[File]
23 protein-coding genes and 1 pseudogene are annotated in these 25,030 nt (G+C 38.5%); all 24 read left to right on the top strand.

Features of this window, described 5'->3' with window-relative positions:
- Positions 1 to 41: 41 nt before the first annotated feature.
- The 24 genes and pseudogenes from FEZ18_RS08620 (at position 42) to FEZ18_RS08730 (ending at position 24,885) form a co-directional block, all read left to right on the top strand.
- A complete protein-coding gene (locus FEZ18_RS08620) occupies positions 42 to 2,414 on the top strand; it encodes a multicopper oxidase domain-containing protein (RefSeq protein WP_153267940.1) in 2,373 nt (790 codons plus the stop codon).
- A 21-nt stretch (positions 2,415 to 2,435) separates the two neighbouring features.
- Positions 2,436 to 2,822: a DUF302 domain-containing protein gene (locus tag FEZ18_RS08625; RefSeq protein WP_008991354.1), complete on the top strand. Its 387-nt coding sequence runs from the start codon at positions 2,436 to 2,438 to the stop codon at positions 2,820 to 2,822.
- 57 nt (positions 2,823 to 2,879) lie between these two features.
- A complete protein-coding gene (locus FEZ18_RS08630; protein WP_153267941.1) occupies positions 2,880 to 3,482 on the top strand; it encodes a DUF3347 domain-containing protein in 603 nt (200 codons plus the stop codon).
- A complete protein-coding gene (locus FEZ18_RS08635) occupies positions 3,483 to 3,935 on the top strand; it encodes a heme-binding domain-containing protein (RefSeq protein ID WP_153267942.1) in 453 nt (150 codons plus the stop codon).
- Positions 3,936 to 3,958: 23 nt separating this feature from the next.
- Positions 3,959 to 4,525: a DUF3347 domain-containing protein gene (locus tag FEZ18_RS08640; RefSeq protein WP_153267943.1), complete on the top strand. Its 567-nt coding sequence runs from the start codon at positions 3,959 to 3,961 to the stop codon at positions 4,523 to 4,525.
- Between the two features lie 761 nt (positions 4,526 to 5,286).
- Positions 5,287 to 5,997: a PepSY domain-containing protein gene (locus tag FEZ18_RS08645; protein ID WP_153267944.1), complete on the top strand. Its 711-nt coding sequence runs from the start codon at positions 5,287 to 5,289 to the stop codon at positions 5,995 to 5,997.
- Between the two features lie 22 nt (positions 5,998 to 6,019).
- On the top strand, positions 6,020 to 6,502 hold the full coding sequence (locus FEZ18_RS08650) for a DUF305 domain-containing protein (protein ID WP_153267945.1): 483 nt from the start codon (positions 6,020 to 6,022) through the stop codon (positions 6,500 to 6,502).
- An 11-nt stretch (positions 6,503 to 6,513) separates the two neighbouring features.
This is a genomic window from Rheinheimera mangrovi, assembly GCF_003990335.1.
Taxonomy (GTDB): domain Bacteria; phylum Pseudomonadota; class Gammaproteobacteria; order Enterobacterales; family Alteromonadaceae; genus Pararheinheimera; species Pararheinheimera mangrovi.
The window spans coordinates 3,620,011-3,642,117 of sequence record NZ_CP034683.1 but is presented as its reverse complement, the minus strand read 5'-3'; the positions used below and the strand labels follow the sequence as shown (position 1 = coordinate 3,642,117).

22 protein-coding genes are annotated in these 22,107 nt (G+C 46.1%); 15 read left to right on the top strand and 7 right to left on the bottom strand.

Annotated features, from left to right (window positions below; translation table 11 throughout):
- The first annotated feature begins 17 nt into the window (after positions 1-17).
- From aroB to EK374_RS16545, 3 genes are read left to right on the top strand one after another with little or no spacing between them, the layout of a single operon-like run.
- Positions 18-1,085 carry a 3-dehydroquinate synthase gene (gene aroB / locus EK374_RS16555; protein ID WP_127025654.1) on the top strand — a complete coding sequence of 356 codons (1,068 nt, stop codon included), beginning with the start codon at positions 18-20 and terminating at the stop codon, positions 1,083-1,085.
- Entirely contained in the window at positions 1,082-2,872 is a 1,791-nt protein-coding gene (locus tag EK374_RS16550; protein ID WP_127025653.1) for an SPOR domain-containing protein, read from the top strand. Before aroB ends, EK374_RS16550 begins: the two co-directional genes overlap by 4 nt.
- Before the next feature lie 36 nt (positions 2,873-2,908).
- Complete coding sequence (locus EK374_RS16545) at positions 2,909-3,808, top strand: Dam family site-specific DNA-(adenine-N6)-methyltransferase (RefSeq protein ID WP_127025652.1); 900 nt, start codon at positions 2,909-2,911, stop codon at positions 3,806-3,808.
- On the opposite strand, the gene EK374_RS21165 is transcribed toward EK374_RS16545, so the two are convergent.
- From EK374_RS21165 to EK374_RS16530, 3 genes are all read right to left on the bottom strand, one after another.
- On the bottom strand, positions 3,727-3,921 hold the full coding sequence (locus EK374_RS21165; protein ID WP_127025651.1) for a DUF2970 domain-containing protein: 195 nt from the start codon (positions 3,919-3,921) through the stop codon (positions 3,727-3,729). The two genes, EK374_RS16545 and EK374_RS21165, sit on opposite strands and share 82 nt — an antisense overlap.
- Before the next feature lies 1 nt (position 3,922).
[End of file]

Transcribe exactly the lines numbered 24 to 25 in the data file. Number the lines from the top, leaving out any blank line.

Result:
- From aroB to EK374_RS16545, 3 genes are read left to right on the top strand one after another with little or no spacing between them, the layout of a single operon-like run.
- Positions 18-1,085 carry a 3-dehydroquinate synthase gene (gene aroB / locus EK374_RS16555; protein ID WP_127025654.1) on the top strand — a complete coding sequence of 356 codons (1,068 nt, stop codon included), beginning with the start codon at positions 18-20 and terminating at the stop codon, positions 1,083-1,085.